Trauma

Trauma occurs when a person is overwhelmed by events, circumstances or extreme stress and responds with intense horror and/or helplessness. It has lasting adverse effects on the individual’s functioning and mental, physical, social, emotional, or spiritual well-being.  It shapes our beliefs, identity, spirituality and worldviews. Trauma is not just emotional it is physiological (whole body). Trauma is stored differently than any other memory.

There are some common responses to trauma. Emotional reactions can vary greatly, but those most likely to surface include anger, fear, sadness, and shame. Some survivors have difficulty handling emotions such as anger, anxiety, sadness, and shame – this is more so when the trauma occurred at a young age. Traumatic stress tends to evoke two emotional extremes: feeling either too much (overwhelmed) or too little (numb) emotion. Common physical disorders and symptoms include: sleep problems; digestion problems, cardiovascular, neurological, musculoskeletal, drug and alcohol issues, respiratory, and skin problems and urinary problems.

Adverse Childhood Experiences are potentially traumatic events in a child’s life that can have negative and lasting effects on health and well-being.  Nearly 1 in 6 adults report they had experienced four or more types of ACEs. Research has shown that there is a direct connection between childhood trauma and adult illness.Trauma Informed Care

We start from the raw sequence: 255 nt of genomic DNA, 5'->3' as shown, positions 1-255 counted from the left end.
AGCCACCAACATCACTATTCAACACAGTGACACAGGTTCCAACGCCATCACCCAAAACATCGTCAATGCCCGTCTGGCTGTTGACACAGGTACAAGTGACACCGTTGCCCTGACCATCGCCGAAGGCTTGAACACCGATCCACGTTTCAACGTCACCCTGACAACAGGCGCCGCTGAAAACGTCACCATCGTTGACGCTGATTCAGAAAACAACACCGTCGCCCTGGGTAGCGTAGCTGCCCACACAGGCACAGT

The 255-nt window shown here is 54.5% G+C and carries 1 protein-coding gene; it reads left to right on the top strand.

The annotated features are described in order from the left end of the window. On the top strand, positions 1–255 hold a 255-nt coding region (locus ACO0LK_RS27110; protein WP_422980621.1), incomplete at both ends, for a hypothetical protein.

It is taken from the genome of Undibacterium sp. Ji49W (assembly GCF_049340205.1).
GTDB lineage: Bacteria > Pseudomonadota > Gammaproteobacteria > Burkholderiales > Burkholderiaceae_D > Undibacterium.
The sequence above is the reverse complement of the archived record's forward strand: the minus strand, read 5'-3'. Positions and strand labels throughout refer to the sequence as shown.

Trauma-Informed Care

People to People staff are trained in Trauma Informed Care, which:

  • Realizes the widespread impact of trauma and understands the potential paths for recovery
  • Recognize the signs and symptoms in individual clients, families, and staff
  • Integrate knowledge about trauma into policies, procedures, and practices; and
  • Seek to actively resist re-traumatization

A trauma-informed approach to care recognizes the need to have a complete picture of a client’s life situation – past and present – in order to provide effective health care services with a healing orientation. Adopting these practices can likely improve patient engagement, treatment follow through, and health outcomes, as well as staff wellness.